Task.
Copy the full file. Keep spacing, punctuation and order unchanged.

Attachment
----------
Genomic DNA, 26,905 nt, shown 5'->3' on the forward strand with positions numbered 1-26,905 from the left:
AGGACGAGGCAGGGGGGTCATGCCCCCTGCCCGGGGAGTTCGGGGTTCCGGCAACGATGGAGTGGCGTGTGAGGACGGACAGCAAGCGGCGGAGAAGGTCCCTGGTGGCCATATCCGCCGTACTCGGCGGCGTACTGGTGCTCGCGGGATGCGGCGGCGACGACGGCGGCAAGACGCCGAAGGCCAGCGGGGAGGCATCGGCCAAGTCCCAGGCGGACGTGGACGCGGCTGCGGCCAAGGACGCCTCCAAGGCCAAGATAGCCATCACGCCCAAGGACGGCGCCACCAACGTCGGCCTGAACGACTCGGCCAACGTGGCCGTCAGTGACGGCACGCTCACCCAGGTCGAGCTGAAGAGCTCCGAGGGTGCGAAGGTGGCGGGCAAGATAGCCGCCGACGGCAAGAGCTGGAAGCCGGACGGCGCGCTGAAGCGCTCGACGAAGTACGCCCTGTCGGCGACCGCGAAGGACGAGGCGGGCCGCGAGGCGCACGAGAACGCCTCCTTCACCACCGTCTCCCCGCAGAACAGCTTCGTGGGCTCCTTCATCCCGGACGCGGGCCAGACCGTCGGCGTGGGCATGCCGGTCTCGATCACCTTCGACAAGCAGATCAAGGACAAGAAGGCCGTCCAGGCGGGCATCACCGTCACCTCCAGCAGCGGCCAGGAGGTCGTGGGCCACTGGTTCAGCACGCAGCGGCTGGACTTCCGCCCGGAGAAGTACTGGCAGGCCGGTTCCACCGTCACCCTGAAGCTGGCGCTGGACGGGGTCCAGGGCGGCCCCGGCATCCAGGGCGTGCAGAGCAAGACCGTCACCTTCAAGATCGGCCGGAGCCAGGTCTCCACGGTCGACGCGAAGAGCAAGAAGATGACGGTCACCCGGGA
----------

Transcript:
Genomic DNA, 26,905 nt, shown 5'->3' on the forward strand with positions numbered 1-26,905 from the left:
AGGACGAGGCAGGGGGGTCATGCCCCCTGCCCGGGGAGTTCGGGGTTCCGGCAACGATGGAGTGGCGTGTGAGGACGGACAGCAAGCGGCGGAGAAGGTCCCTGGTGGCCATATCCGCCGTACTCGGCGGCGTACTGGTGCTCGCGGGATGCGGCGGCGACGACGGCGGCAAGACGCCGAAGGCCAGCGGGGAGGCATCGGCCAAGTCCCAGGCGGACGTGGACGCGGCTGCGGCCAAGGACGCCTCCAAGGCCAAGATAGCCATCACGCCCAAGGACGGCGCCACCAACGTCGGCCTGAACGACTCGGCCAACGTGGCCGTCAGTGACGGCACGCTCACCCAGGTCGAGCTGAAGAGCTCCGAGGGTGCGAAGGTGGCGGGCAAGATAGCCGCCGACGGCAAGAGCTGGAAGCCGGACGGCGCGCTGAAGCGCTCGACGAAGTACGCCCTGTCGGCGACCGCGAAGGACGAGGCGGGCCGCGAGGCGCACGAGAACGCCTCCTTCACCACCGTCTCCCCGCAGAACAGCTTCGTGGGCTCCTTCATCCCGGACGCGGGCCAGACCGTCGGCGTGGGCATGCCGGTCTCGATCACCTTCGACAAGCAGATCAAGGACAAGAAGGCCGTCCAGGCGGGCATCACCGTCACCTCCAGCAGCGGCCAGGAGGTCGTGGGCCACTGGTTCAGCACGCAGCGGCTGGACTTCCGCCCGGAGAAGTACTGGCAGGCCGGTTCCACCGTCACCCTGAAGCTGGCGCTGGACGGGGTCCAGGGCGGCCCCGGCATCCAGGGCGTGCAGAGCAAGACCGTCACCTTCAAGATCGGCCGGAGCCAGGTCTCCACGGTCGACGCGAAGAGCAAGAAGATGACGGTCACCCGGGA